How to Connect Two Brake Linesby Chris Stevenson
A combination of metal and flexible rubber brake lines carry brake fluid from the master cylinder to each each wheel cylinder or caliper. Sometimes the lines travel through a proportioning block where the line pressure becomes equalized, then travels to the brake cylinders or calipers. Brake lines suffer impact breakage and corrosion over time and need to be replaced. Some occasions call for replacing just a section of brake line rather than the entire length. Joining two brake lines together with a new spliced section can be accomplished with a few specialty tools and some basic steps.
Set the shift selector in park or neutral, depending on your transmission type. Set the emergency brake firmly. Use a floor jack to raise the vehicle high enough to place two jack stands under the rear frame. Raise the front of the vehicle and place two jack stands under the front frame. Place a drain pan (or two) under the damaged section of brake line, where you intend to cut it. Unclasp the brake line from its plastic hangers, allowing enough line to drop a foot or more.
Place a pipe cutter around one section of the brake line and turn the knob clockwise. Rotate the cutter in a circle while you turn the cutter knob. Rotate the cutter enough to cut the line. Do the same on the other end of the line. Measure the damaged section of line with a tape measure and and subtract 1/2-inch, for your replacement line length. Use a wire brush to clean the ends of the cut lines on the vehicle.
Sand the ends of the vehicle brake lines to a slight bevel with sandpaper. Curl the sandpaper to fit inside the brake line opening and sand any burs away. Do both lines. Push two male brake line fittings over each of the vehicle's brake lines with the threads pointing outward.
Place one vehicle brake line inside a flare tool block, setting the end of the line 1/4-inch out past the line socket. Tighten the tool block clamps by hand. Refer to the flare tool instructions for the proper flare angle and diameter for your brake line.
Place the flare tool hook clamps around the block and align the conical flare shaft inside the brake line. Twist the T-handle on the flare tool until the flare shaft compresses the end of the line into a mushroom shape. Remove the flare tool and repeat the same process on the other brake line.
Use a pipe cutter to cut your new brake line to your previous measurement, which was 1/4-inch shorter than the old brake line segment. Sand the inside and outside of the brake line end, removing any burs or plastic brake film. Slip two female connectors on each end of the new brake line, with the threads pointing outward. Set one end of the brake line inside the flare tool block, exposing 1/4-inch of line. Tighten the tool block clamps by hand.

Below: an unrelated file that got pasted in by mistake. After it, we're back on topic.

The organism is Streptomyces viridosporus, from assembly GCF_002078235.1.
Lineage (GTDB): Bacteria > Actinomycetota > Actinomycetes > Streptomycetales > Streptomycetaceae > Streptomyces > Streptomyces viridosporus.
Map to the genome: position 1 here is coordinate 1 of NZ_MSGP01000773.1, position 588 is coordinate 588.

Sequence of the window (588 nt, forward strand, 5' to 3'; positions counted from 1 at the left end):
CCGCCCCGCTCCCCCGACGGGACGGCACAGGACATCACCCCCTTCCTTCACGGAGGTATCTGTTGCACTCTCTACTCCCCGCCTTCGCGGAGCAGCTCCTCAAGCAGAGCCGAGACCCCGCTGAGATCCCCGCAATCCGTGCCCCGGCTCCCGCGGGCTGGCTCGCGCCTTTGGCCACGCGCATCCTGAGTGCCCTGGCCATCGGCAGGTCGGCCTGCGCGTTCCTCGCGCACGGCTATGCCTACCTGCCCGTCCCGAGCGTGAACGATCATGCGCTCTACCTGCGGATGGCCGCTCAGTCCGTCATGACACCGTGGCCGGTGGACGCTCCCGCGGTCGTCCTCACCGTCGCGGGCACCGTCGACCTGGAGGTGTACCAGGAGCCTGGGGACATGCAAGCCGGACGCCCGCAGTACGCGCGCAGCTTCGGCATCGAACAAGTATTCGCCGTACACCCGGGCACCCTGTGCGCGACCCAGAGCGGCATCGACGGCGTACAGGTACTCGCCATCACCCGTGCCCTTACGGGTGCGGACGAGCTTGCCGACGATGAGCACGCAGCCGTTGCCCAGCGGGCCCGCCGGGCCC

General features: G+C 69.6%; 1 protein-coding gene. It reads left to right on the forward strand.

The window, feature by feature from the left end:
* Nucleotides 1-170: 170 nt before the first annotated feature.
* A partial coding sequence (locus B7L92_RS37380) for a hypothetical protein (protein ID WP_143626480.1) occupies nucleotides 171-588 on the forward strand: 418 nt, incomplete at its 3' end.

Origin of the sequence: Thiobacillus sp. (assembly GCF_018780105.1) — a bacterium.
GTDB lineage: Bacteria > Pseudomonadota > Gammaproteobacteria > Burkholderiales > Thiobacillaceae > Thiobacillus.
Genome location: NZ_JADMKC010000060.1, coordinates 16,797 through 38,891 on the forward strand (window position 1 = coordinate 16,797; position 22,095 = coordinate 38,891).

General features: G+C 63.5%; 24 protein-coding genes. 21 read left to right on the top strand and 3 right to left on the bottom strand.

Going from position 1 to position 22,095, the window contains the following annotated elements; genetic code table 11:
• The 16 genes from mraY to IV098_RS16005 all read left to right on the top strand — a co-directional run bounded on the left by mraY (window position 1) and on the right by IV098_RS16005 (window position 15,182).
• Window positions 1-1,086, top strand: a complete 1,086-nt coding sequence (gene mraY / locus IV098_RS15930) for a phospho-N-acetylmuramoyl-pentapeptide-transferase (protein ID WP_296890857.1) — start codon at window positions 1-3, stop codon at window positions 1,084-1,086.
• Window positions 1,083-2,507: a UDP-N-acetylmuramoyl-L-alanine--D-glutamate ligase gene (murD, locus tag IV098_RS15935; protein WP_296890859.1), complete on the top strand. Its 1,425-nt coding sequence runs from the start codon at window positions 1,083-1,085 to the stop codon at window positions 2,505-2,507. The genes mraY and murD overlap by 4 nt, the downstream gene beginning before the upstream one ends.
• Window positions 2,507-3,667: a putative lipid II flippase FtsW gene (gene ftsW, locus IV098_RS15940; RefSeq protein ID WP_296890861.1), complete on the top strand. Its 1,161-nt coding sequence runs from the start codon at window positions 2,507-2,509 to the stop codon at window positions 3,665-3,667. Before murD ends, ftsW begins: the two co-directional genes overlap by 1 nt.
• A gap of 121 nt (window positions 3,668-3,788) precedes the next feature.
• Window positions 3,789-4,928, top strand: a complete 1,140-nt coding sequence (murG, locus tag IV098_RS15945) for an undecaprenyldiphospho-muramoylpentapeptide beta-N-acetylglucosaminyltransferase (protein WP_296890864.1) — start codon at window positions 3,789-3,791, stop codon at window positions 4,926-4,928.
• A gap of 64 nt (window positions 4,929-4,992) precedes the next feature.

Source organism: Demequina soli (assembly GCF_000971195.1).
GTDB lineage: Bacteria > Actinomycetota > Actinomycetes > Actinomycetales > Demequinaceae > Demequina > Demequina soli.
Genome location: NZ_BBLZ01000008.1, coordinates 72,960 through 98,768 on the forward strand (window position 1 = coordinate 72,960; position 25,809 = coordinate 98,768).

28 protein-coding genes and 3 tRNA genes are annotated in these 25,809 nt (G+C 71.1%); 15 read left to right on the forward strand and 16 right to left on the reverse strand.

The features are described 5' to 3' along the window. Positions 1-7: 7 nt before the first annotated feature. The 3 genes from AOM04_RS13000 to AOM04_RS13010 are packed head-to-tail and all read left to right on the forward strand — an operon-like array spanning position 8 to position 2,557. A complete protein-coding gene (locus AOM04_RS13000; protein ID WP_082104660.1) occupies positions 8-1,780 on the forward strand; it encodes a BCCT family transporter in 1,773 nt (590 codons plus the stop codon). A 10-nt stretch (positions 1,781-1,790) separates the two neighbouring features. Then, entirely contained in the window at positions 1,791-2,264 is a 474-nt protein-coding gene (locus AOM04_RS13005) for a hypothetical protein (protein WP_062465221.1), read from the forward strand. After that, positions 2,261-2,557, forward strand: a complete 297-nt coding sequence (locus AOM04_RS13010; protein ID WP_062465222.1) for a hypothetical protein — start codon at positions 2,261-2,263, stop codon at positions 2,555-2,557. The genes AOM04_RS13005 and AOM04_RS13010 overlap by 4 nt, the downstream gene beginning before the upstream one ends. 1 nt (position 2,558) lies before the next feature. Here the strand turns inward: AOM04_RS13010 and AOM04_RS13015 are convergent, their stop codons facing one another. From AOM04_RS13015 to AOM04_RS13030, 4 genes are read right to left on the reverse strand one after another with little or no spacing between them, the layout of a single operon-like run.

Place the flare tool around the block, clamping the ends with the two hooks. Turn the flare tool shaft T-handle until the end of the brake line compresses into a mushroom flare. Repeat the same procedure on the other end of the brake line. Take the new brake line section underneath the vehicle.
Screw one male fitting from the vehicle line into one female fitting on the new line, by hand. Do the other side the same. If you need to, pull the vehicle brake line backward or forward to connect the threads -- they will slide in the hanger fittings. Tighten each fitting by using two opposing fuel line wrenches. Hold the female fitting still with a wrench while you tighten the male fitting clockwise. Tighten both fittings until firmly snug. Snap the brake line back up into the plastic hanger guides.
- You will need to refill the master cylinder with the lost brake fluid and bleed the lines after the splicing procedure. Have an assistant pump up your brake pedal and hold it while you open a bleeder valve with a fuel line wrench to allow the escape of air. Shut the valve and have the assistant pump up the pedal and hold it again. Loosen the valve until a steady stream of brake fluid escapes, then shut the valve. Bleed all the wheel cylinders and calipers this way. Replace the brake fluid in the master cylinder.
Things You'll Need
- Floor jack
- Jack stands
- Drain pan/s
- Tape measure
- Pipe cutter
- Wire brush
- Fuel line wrenches
- End wrenches
- Flare line tool kit
Chris Stevenson has been writing since 1988. His automotive vocation has spanned more than 35 years and he authored the auto repair manual "Auto Repair Shams and Scams" in 1990. Stevenson holds a P.D.S Toyota certificate, ASE brake certification, Clean Air Act certification and a California smog license.